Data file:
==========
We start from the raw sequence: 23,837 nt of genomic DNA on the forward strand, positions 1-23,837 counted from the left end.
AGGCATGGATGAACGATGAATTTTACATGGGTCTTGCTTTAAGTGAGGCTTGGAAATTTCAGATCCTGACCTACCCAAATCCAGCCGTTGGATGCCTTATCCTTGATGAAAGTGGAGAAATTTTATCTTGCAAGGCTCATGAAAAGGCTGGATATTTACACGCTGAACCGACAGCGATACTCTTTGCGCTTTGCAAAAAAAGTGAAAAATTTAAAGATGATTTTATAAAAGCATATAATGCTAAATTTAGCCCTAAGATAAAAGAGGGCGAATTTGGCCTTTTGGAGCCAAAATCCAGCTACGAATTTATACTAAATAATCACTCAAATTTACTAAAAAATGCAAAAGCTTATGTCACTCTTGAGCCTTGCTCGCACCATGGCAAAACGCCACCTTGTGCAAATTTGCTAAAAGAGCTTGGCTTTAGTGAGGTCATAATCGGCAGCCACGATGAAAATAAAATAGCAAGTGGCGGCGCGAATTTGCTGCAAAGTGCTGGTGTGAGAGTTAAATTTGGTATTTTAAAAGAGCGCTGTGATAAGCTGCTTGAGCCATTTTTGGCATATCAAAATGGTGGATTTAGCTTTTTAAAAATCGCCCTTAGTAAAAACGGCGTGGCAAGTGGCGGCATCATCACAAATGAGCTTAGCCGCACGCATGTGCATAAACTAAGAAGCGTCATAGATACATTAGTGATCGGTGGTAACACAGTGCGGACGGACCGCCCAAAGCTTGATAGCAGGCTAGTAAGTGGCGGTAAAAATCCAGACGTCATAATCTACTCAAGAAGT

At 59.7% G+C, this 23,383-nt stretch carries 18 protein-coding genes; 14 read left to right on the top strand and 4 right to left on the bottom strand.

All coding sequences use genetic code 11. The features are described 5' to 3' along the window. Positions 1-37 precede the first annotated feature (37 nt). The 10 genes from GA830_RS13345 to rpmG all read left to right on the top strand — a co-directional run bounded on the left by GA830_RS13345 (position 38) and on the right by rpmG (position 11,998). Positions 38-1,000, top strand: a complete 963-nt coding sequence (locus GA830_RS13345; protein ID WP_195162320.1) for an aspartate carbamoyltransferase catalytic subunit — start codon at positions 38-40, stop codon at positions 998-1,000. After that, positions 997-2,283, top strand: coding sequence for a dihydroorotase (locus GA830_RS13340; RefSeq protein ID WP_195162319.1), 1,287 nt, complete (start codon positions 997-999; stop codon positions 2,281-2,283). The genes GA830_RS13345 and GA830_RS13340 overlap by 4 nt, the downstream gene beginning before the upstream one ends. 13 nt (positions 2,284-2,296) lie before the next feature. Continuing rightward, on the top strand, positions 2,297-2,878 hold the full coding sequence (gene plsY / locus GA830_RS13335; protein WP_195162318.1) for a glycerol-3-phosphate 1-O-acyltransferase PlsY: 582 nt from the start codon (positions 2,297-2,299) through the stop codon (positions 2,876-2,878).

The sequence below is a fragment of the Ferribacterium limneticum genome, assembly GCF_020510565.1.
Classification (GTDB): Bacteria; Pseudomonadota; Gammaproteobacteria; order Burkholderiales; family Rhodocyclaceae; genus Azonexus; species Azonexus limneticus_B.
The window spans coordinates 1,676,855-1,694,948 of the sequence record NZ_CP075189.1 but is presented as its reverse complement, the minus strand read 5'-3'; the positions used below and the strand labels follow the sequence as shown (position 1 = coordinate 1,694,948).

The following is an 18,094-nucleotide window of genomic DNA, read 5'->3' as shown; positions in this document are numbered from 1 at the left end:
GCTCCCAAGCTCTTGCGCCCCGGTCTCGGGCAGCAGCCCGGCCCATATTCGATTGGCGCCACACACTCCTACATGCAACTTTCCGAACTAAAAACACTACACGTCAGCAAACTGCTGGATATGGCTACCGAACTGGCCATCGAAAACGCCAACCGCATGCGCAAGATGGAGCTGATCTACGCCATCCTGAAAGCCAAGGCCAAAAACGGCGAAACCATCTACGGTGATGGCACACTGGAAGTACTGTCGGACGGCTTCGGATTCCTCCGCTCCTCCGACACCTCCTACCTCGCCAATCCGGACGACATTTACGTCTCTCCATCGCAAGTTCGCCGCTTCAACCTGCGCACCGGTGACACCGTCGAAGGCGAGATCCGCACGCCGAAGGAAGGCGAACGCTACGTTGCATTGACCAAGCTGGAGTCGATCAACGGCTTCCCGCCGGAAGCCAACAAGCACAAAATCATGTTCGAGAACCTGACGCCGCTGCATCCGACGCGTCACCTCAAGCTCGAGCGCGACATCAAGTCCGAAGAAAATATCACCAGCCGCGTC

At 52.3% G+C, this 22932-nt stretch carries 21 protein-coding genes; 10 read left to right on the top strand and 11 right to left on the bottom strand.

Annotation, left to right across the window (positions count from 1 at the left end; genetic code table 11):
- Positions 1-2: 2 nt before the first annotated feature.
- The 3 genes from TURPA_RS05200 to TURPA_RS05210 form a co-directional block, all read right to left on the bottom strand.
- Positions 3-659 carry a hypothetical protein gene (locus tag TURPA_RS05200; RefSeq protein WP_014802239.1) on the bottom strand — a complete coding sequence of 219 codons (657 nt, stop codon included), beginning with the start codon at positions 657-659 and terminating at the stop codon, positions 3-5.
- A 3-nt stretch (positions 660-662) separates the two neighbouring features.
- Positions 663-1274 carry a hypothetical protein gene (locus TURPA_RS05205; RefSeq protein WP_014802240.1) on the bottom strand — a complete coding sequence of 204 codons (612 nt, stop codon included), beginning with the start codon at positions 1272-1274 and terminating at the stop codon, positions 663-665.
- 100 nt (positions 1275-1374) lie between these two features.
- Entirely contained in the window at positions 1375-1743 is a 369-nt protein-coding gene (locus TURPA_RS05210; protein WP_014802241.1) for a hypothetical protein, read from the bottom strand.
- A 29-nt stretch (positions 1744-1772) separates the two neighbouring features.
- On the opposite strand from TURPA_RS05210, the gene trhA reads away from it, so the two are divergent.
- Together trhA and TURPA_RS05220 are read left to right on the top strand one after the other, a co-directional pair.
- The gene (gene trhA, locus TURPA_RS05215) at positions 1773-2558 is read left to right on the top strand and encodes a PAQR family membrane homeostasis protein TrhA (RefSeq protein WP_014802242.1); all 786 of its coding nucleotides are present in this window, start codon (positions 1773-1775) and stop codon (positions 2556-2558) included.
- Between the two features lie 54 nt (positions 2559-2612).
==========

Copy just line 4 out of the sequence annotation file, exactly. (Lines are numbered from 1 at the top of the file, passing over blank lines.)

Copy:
All coding sequences use genetic code 11. The features are described 5' to 3' along the window. Positions 1-37 precede the first annotated feature (37 nt). The 10 genes from GA830_RS13345 to rpmG all read left to right on the top strand — a co-directional run bounded on the left by GA830_RS13345 (position 38) and on the right by rpmG (position 11,998). Positions 38-1,000, top strand: a complete 963-nt coding sequence (locus GA830_RS13345; protein ID WP_195162320.1) for an aspartate carbamoyltransferase catalytic subunit — start codon at positions 38-40, stop codon at positions 998-1,000. After that, positions 997-2,283, top strand: coding sequence for a dihydroorotase (locus GA830_RS13340; RefSeq protein ID WP_195162319.1), 1,287 nt, complete (start codon positions 997-999; stop codon positions 2,281-2,283). The genes GA830_RS13345 and GA830_RS13340 overlap by 4 nt, the downstream gene beginning before the upstream one ends. 13 nt (positions 2,284-2,296) lie before the next feature. Continuing rightward, on the top strand, positions 2,297-2,878 hold the full coding sequence (gene plsY / locus GA830_RS13335; protein WP_195162318.1) for a glycerol-3-phosphate 1-O-acyltransferase PlsY: 582 nt from the start codon (positions 2,297-2,299) through the stop codon (positions 2,876-2,878).